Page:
“I can’t bear thinking that when we’re together, we draw her from her grave!”
The table-rappers are at it again. “We must touch hands,” says Quentin Collins to his latest lover, “and we must maintain contact throughout. Understand?” She understands; I think we all do. It’s another romantic, moon-stricken night, where we touch hands by candlelight, look deeply into one another’s eyes, and beseech people.
“We beseech the spirit of Joanna Mills to appear to us,” he calls, “or to communicate through one of us, so that we may resolve all of the problems that have afflicted all of our lives!”
Now, let’s take a moment to appreciate just how many problems he’s expecting to resolve between now and the opening titles. This isn’t a spot-fix for a specific issue; the man wants to resolve all of the problems for all of their lives — and this is a soap opera household, with industrial-grade problems. This could take all night.
Continue reading Episode 1151: Wherever You Will Be
“It was then that I noticed that we all have a strain of despair.”
“I receive a letter every three days,” says Quentin Collins, “and I receive it at one out of two times.”
I’m going to pause on that line for a second, because Quentin is about to say something ridiculous, and it needs a little room to breathe. He’s explaining to his friend Gerard about the letters that he receives every three days, from a dead woman.
“Either in the afternoon,” he continues, “when I’ve just gone to visit the estate manager, or exactly half an hour after that, when I’ve finished my last walk around the grounds.”
Gerard nods. “Someone knows your habits very well,” he says, so he must comprehend that line a lot better than the rest of us. Those two times are basically indistinguishable to the human eye.
Quentin means half an hour after midnight, of course, which you’ll understand once you see the next scene, where Quentin tries to lay a trap for the letter-leaver at twenty minutes after twelve. Or, if you don’t understand it then, then maybe you will on a third or fourth viewing, for example while you’re writing a blog post about it. That is the kind of attention that Dark Shadows demands.
Continue reading Episode 1146: A Dark Horse
“It is a metaphysical attempt on my part to expand man’s natural horizons, that’s all.”
He’s not mad, really, just disappointed, and he’s also not a scientist, so how he ended up getting involved with mad science is anyone’s guess.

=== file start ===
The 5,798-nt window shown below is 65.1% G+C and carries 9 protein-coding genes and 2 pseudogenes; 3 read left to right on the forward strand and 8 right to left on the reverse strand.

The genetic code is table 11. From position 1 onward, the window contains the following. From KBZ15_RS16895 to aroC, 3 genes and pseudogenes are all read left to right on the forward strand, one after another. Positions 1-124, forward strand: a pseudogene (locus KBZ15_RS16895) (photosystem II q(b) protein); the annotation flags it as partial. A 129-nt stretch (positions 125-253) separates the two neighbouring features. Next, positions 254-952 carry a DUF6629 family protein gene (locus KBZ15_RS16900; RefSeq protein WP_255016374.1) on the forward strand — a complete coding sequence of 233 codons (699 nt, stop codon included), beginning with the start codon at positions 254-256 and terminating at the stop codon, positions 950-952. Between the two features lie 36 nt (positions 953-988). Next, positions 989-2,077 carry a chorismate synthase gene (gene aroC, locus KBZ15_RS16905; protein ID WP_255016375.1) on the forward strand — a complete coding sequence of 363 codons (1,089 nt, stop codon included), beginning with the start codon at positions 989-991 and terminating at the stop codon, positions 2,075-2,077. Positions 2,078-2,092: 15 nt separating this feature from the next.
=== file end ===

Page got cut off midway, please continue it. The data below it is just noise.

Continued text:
“Now, Gerard,” says Quentin Collins, “what would you think if I told you that by going up those stairs, you could actually travel in another time?”
Gerard is nonplussed. “Well, I’d say you were having a minor pipe dream.”
“But it’s true!” Quentin declares, with no elaboration. “This is my Staircase In Time.” Then he starts walking up the stairs, and nothing happens.
Continue reading Episode 1145: The Unearned Curse
“There is a world — an evil world — which exists for some men.”
He’s not a handsome man, it’s true, but he’s powerful, and portable, and persistent. And he’s the man of your dreams, in the sense that you keep having naptime nightmares where his disembodied head bosses you around.
We’re all familiar with Judah Zachery the paperweight, lurking on the credenza in his glass enclosure, silently slipping through your defenses and inspiring you to steal newspapers and murder an antiques dealer with the wrong ancestor. But what of Judah Zachery, the man?
His eyes could bewitch you, they said. He lured beautiful young women to his house, and persuaded them to participate in unspeakable acts. And this was in the 1690s, when they really were unspeakable, because nobody had invented the slang words to describe them yet.
That was a hundred and fifty years ago, give or take, and for all that time, he’s been operating at a serious disadvantage. They say size doesn’t matter, but try to lure somebody somewhere when you’re ten inches total.
But that ends today. This is the day that Judah Zachery breaks out of his box, and gets his groove on.
Continue reading Episode 1142: The Golden Moment